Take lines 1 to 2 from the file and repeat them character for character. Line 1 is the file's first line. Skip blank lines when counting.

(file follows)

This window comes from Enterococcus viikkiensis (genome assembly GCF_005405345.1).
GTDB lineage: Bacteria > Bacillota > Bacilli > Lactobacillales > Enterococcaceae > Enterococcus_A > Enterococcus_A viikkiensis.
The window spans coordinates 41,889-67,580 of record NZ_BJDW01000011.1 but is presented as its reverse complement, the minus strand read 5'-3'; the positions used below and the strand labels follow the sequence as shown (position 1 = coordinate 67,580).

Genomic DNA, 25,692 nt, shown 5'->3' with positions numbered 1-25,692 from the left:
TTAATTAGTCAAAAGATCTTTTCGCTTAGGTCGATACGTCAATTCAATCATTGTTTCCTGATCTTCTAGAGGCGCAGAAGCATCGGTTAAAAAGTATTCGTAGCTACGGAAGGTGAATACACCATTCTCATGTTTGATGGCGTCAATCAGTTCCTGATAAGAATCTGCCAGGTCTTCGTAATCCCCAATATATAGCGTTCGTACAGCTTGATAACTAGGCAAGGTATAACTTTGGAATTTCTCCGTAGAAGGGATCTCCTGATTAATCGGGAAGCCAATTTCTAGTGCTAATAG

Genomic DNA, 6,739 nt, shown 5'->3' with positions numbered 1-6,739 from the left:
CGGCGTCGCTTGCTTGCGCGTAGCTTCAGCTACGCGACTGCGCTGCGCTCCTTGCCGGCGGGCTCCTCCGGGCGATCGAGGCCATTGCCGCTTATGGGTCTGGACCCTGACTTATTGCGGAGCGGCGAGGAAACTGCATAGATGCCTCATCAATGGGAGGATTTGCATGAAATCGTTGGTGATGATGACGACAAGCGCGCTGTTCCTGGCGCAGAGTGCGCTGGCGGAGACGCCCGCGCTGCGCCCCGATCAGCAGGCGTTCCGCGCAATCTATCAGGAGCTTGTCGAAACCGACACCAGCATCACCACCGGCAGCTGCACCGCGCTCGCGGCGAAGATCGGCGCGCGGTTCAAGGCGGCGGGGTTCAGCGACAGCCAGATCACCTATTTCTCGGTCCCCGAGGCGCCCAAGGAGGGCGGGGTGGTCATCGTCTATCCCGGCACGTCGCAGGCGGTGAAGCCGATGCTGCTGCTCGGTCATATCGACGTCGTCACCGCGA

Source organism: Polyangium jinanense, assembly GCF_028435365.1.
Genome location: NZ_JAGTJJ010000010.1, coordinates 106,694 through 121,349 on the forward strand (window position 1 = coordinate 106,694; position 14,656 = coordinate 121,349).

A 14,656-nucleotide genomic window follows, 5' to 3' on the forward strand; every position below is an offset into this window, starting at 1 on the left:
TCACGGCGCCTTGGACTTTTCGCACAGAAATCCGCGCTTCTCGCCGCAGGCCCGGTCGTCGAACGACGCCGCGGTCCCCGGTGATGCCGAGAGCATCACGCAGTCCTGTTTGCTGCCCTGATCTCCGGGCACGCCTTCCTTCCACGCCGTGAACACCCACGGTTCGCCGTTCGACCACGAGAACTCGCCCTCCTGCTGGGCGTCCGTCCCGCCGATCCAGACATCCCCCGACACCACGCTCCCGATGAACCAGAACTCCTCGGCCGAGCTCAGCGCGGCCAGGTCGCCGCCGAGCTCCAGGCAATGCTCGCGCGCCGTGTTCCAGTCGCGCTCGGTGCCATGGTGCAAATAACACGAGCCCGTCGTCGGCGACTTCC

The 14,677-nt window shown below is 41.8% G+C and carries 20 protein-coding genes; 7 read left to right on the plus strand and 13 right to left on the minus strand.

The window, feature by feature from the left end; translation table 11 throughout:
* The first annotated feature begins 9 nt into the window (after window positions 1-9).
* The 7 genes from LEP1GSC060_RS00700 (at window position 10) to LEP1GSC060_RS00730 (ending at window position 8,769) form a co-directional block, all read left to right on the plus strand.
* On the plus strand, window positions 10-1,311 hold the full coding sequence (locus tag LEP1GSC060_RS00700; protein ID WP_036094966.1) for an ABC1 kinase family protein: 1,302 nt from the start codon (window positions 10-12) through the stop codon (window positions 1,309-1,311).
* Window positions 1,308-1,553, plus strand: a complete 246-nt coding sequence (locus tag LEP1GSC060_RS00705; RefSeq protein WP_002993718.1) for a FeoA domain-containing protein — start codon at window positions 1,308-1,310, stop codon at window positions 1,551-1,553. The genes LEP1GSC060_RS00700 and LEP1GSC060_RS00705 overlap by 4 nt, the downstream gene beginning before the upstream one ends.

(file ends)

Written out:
This window comes from Enterococcus viikkiensis (genome assembly GCF_005405345.1).
GTDB lineage: Bacteria > Bacillota > Bacilli > Lactobacillales > Enterococcaceae > Enterococcus_A > Enterococcus_A viikkiensis.